Oh, and the second case completely reversed everything the Court said in the first. So that was wacky, jurisprudentially-speaking.

Here’s Part One…

One Nation, Quite Divisible, With Liberty and Justice for Those Who Cooperate

Arguably no religious group faced more persecution and hostility in the 20th century United States than the Jehovah’s Witnesses. They proselytized aggressively in the streets and went door-to-door offering copies of The Watchtower and wanting to talk about the "end times." They were not a group known for political engagement. They didn’t usually vote, most rejected Social Security numbers as a “mark of the beast,” and leadership discouraged serving on juries or other forms of civic participation. Believers were expected to work for a living, obey the law, and “render unto Caesar” – as long as it did not explicitly conflict with the Word of God.

Despite all this, the Jehovah’s Witnesses have arguably done more than any other religious group to promote freedom of religion and freedom of speech in the U.S. To date, they've been involved in something like two dozen U.S. Supreme Court cases, almost all of them concerned with First Amendment protections. The vast majority occurred in the 1930s and 1940s.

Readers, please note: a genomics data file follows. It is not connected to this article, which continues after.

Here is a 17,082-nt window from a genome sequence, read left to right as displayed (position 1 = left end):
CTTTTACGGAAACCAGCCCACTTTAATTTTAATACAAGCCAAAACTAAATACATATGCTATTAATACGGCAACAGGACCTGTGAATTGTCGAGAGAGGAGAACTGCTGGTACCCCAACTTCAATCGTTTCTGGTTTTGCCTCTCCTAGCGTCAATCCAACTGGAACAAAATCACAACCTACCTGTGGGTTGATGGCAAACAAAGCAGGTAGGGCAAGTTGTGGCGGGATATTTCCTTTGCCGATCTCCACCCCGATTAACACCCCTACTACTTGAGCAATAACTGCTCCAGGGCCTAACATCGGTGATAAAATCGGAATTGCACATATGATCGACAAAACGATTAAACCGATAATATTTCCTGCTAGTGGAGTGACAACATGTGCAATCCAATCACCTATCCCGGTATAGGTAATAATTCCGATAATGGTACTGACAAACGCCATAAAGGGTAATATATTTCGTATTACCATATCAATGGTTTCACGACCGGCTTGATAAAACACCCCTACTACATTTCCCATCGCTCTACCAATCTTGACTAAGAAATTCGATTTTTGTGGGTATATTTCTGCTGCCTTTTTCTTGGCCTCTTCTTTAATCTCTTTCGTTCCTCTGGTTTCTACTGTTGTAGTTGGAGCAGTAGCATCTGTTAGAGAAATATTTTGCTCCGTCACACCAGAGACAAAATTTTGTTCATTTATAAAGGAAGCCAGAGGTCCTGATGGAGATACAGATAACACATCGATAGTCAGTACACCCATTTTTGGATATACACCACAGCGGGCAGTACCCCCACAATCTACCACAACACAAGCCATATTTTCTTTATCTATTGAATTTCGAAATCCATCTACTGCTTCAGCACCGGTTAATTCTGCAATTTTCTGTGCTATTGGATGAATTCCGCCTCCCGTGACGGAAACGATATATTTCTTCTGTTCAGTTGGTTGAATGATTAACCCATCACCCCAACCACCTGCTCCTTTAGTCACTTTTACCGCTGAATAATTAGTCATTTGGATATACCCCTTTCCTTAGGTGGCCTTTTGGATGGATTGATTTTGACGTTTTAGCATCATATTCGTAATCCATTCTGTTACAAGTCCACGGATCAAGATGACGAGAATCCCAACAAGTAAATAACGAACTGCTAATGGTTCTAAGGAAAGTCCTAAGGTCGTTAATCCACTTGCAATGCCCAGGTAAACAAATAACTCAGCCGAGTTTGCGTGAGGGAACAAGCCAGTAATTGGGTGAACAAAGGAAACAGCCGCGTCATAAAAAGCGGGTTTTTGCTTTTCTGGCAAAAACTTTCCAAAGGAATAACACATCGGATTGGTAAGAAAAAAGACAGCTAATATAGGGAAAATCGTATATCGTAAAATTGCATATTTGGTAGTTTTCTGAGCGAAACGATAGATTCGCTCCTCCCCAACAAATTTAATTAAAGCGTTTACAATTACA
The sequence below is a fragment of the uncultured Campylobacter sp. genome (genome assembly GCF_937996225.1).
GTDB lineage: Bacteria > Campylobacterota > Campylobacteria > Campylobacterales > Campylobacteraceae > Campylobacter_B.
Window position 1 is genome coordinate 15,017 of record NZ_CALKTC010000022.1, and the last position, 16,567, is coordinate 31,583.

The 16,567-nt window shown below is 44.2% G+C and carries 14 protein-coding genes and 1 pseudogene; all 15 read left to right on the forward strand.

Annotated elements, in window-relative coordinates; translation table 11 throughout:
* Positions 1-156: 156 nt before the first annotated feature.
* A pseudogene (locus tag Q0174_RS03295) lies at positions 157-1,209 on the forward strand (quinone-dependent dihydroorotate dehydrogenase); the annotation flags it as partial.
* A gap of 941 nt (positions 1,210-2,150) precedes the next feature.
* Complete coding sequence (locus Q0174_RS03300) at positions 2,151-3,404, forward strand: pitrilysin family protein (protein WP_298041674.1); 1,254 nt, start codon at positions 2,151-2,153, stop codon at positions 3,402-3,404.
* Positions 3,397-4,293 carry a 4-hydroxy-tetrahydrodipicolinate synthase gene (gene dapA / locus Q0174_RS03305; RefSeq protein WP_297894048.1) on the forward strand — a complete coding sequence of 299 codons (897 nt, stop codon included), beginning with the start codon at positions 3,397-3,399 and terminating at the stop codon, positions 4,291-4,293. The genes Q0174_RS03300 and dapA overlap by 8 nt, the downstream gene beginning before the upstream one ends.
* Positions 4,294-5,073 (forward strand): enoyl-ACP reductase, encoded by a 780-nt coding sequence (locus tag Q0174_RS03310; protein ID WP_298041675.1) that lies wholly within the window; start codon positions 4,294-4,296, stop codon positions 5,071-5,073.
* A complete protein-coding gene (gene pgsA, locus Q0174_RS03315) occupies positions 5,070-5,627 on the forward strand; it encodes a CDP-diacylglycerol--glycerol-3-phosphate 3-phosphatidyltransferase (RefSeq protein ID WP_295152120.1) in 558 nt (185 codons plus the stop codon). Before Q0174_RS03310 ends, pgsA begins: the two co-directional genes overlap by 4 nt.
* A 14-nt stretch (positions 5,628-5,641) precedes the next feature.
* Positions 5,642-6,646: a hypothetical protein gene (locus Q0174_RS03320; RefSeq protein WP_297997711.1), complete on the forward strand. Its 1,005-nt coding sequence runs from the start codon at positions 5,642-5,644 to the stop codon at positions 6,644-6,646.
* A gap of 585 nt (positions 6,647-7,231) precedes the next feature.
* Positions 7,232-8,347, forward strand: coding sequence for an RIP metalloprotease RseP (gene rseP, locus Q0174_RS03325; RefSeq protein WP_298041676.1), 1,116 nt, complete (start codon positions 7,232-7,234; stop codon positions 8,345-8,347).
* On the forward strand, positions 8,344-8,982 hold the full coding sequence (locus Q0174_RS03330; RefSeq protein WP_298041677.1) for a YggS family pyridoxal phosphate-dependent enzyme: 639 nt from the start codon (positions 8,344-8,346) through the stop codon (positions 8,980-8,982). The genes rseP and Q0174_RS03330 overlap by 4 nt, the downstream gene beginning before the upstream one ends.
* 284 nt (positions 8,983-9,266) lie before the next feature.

Heil 'Merica!In the waning years of the Great Depression, as Europe stumbled towards war, patriotism in the United States became mandatory in all but name. Many states passed laws requiring all public school students to salute the American Flag and say the Pledge of Allegiance each day, apparently assuming that nothing promotes heartfelt commitment like mandatory obeisance. If you’ve seen pictures from the era, you may notice that the standard salute looked different than it does today. Typically, it involved the right arm extended forward and upwards at a slight degree towards the flag as participants chanted in unison their devotion to the collective.

In Nazi Germany, a very similar salute was required of all good citizens, although in the faterland, nationalism was personified in their new Chancellor, Adolph Hitler, rather than a mere flag. Jehovah’s Witnesses in Germany refused to salute, citing the Second Commandment – “Thou shalt have no other gods before me” – as well as several other Old Testament passages suggesting that the Lord Their God was not a fan of split allegiances. Joseph F. Rutherford, who succeeded Witnesses founder and leader Charles Taze after his death in 1916, suggested American Jehovah’s Witnesses avoid what they saw as similar oaths back home.